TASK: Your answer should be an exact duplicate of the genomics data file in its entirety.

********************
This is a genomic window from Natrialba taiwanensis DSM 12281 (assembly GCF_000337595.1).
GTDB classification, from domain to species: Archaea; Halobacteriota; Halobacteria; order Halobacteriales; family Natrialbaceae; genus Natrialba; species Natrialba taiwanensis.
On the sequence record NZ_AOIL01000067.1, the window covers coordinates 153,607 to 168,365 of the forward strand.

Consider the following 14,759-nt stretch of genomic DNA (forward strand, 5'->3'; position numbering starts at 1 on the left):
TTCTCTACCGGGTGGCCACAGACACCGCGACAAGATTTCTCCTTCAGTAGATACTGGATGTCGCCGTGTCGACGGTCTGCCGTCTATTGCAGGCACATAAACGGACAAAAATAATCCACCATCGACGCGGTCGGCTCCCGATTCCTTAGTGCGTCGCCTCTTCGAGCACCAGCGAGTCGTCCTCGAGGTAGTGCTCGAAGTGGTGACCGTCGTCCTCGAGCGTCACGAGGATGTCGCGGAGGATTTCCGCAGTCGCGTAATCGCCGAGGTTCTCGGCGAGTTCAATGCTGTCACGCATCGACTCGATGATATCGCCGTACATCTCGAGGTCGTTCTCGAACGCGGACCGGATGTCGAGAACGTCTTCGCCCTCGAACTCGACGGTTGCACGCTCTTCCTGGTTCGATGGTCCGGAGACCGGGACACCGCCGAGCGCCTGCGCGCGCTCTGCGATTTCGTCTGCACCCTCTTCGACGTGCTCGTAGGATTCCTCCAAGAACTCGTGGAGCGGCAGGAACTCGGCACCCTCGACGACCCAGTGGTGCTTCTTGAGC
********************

This is a genomic window from Natrialba taiwanensis DSM 12281 (assembly GCF_000337595.1).
GTDB classification, from domain to species: Archaea; Halobacteriota; Halobacteria; order Halobacteriales; family Natrialbaceae; genus Natrialba; species Natrialba taiwanensis.
On the sequence record NZ_AOIL01000067.1, the window covers coordinates 153,607 to 168,365 of the forward strand.

Consider the following 14,759-nt stretch of genomic DNA (forward strand, 5'->3'; position numbering starts at 1 on the left):
TTCTCTACCGGGTGGCCACAGACACCGCGACAAGATTTCTCCTTCAGTAGATACTGGATGTCGCCGTGTCGACGGTCTGCCGTCTATTGCAGGCACATAAACGGACAAAAATAATCCACCATCGACGCGGTCGGCTCCCGATTCCTTAGTGCGTCGCCTCTTCGAGCACCAGCGAGTCGTCCTCGAGGTAGTGCTCGAAGTGGTGACCGTCGTCCTCGAGCGTCACGAGGATGTCGCGGAGGATTTCCGCAGTCGCGTAATCGCCGAGGTTCTCGGCGAGTTCAATGCTGTCACGCATCGACTCGATGATATCGCCGTACATCTCGAGGTCGTTCTCGAACGCGGACCGGATGTCGAGAACGTCTTCGCCCTCGAACTCGACGGTTGCACGCTCTTCCTGGTTCGATGGTCCGGAGACCGGGACACCGCCGAGCGCCTGCGCGCGCTCTGCGATTTCGTCTGCACCCTCTTCGACGTGCTCGTAGGATTCCTCCAAGAACTCGTGGAGCGGCAGGAACTCGGCACCCTCGACGACCCAGTGGTGCTTCTTGAGC